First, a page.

CareAll Companies Agree To Pay $25 Millionto Settle False Claims Act Allegations
CareAll Management, LLC, and its affiliated entities (collectively, “CareAll”) have agreed to pay $25 million, plus interest, to the United States and the State of Tennessee to resolve allegations that CareAll violated the False Claims Act (“FCA”) by submitting false and upcoded home healthcare billings to the Medicare and Medicaid programs, announced David Rivera, U.S. Attorney for the Middle District of Tennessee and Acting Assistant Attorney General Joyce R. Branda for the Justice Department’s Civil Division. This is CareAll’s second FCA settlement within the last two years, having paid $9.375 million in 2012 relating to allegations of submitting false cost reports to Medicare. The company also agreed to be bound by the terms of an enhanced and extended Corporate Integrity Agreement with the Department of Health and Human Services – Office of Inspector General (“HHS-OIG”) in an effort to avoid future fraud and compliance failures.
CareAll is based in Nashville, Tennessee and is one of Tennessee’s largest home health providers. This settlement resolves allegations that, between 2006 and 2013, CareAll improperly billed for services that were upcoded, not medically necessary, and rendered to patients who were not homebound.
“This case demonstrates that enforcement of the False Claims Act is a priority of the United States Attorney’s Office for the Middle District of Tennessee,” said United States Attorney David Rivera. “The U.S. Attorney’s Office and our law enforcement partners are committed to protecting the public and vigorously pursuing all those who knowingly submit false claims affecting Medicare and Medicaid programs.”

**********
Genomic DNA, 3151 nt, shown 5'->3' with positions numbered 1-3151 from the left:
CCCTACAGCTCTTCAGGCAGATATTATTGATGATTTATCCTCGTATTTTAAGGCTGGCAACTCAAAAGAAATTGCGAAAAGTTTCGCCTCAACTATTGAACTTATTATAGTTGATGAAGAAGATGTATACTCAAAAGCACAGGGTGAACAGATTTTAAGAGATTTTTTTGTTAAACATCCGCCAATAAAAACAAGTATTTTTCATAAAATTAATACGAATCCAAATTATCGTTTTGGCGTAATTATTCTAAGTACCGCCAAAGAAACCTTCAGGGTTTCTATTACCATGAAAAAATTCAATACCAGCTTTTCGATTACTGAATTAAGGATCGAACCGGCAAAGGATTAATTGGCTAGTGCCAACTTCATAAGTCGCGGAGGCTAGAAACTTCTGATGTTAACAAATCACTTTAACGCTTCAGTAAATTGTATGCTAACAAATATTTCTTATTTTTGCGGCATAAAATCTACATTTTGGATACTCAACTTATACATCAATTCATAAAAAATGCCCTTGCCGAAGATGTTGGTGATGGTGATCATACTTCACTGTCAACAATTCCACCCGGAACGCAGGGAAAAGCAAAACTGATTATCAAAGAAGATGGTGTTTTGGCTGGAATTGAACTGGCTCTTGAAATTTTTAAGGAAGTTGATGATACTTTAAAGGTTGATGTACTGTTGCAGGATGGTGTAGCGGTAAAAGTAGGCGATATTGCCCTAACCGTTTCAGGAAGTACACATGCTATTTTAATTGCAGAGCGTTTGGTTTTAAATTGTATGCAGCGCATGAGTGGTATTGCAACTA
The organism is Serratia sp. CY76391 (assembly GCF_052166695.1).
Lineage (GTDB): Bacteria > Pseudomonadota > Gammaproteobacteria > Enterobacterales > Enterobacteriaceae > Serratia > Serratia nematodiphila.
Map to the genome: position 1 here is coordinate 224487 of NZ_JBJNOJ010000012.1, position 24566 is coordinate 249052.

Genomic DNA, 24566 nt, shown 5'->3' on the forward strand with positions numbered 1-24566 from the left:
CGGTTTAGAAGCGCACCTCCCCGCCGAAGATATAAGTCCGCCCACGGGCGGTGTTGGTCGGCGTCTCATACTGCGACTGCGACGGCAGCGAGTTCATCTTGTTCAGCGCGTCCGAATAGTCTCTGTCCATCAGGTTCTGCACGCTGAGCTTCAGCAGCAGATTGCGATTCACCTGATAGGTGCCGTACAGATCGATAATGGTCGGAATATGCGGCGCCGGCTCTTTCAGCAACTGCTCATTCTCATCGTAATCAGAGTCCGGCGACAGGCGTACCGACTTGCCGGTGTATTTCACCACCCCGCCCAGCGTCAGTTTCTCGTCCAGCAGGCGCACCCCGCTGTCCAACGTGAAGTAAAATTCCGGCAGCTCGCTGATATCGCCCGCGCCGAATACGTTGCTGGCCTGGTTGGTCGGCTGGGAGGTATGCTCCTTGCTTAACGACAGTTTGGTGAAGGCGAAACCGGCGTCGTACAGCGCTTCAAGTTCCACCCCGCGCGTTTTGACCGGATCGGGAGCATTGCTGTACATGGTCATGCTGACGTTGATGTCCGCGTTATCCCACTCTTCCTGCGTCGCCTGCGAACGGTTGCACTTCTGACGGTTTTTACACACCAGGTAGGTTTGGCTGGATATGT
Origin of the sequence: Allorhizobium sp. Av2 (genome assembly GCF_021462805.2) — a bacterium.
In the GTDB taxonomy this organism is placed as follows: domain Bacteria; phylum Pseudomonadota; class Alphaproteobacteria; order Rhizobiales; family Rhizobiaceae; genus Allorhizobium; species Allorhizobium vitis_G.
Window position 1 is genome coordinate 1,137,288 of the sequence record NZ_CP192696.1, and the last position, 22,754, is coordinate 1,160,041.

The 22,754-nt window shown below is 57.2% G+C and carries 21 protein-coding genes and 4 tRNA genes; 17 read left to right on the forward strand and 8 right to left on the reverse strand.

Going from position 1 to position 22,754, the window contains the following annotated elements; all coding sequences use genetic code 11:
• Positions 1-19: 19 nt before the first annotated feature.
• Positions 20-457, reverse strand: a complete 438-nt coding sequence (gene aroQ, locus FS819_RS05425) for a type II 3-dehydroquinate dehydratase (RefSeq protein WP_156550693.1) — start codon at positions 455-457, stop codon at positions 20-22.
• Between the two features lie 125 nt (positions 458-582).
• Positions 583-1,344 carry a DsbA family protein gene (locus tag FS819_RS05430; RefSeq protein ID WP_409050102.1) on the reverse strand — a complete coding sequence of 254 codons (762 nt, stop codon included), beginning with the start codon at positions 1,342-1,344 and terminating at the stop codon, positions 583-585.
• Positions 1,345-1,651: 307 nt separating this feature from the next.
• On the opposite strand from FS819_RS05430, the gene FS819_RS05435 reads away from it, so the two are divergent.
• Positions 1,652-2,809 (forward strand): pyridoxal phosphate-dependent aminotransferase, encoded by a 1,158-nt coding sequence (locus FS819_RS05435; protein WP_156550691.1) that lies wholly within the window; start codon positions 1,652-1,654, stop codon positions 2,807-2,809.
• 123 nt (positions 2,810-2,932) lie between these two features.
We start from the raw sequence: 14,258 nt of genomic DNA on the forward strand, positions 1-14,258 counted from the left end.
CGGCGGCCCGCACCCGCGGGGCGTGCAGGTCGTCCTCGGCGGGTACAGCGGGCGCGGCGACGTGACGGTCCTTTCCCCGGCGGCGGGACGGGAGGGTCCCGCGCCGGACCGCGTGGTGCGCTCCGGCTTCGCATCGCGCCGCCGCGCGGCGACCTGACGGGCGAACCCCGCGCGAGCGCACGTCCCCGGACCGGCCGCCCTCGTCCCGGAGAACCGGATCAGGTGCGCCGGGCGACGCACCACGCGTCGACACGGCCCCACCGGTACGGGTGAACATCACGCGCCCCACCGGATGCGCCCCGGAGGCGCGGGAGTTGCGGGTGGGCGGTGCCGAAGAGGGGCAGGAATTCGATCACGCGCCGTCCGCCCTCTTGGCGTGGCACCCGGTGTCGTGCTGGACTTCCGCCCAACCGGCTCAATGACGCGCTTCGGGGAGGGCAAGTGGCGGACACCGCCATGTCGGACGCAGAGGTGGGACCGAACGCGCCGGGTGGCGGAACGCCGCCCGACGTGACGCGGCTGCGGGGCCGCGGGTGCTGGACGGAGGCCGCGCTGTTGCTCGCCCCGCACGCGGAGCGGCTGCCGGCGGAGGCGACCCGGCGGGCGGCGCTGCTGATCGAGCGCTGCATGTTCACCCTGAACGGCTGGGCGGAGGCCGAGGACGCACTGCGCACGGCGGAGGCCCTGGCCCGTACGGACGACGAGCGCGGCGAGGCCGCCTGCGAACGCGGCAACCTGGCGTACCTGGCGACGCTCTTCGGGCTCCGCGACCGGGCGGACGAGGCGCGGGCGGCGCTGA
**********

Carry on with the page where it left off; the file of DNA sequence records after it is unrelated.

“Home health agencies may only bill Medicare and Medicaid for care that is covered,” said Acting Assistant Attorney General Joyce R. Branda for the Justice Department’s Civil Division. “This settlement is another example of the department’s commitment to ensuring that scarce home health care dollars are spent for their intended purposes.”
Under the FCA, private citizens, known as relators, can bring suit on behalf of the United States and share in any recovery. The relator in this case, Toney Gonzales, will receive over $3.9 million as his share of the recovery.
“We are seeing a surge across the country in fraudulent home-based services,” said Special Agent in Charge Derrick L. Jackson of HHS-OIG in Atlanta. “This settlement demonstrates our commitment to protect the Medicare Trust Fund and ensure that funds are not siphoned off by companies that are more concerned with the bottom line than patient care.”
The United States’ investigation was conducted by the U.S. Attorney’s Office for the Middle District of Tennessee, the Civil Division of the Department of Justice, HHS-OIG and the Tennessee Bureau of Investigation. The United States was represented by Assistant U.S. Attorney Christopher C. Sabis and Trial Attorney Susan Lynch of the Civil Division - U.S. Department of Justice. The case is docketed as United States ex rel. Gonzales v. J.W. Carell Enterprises, Inc., et al., No. 12-0389 (M.D. Tenn.).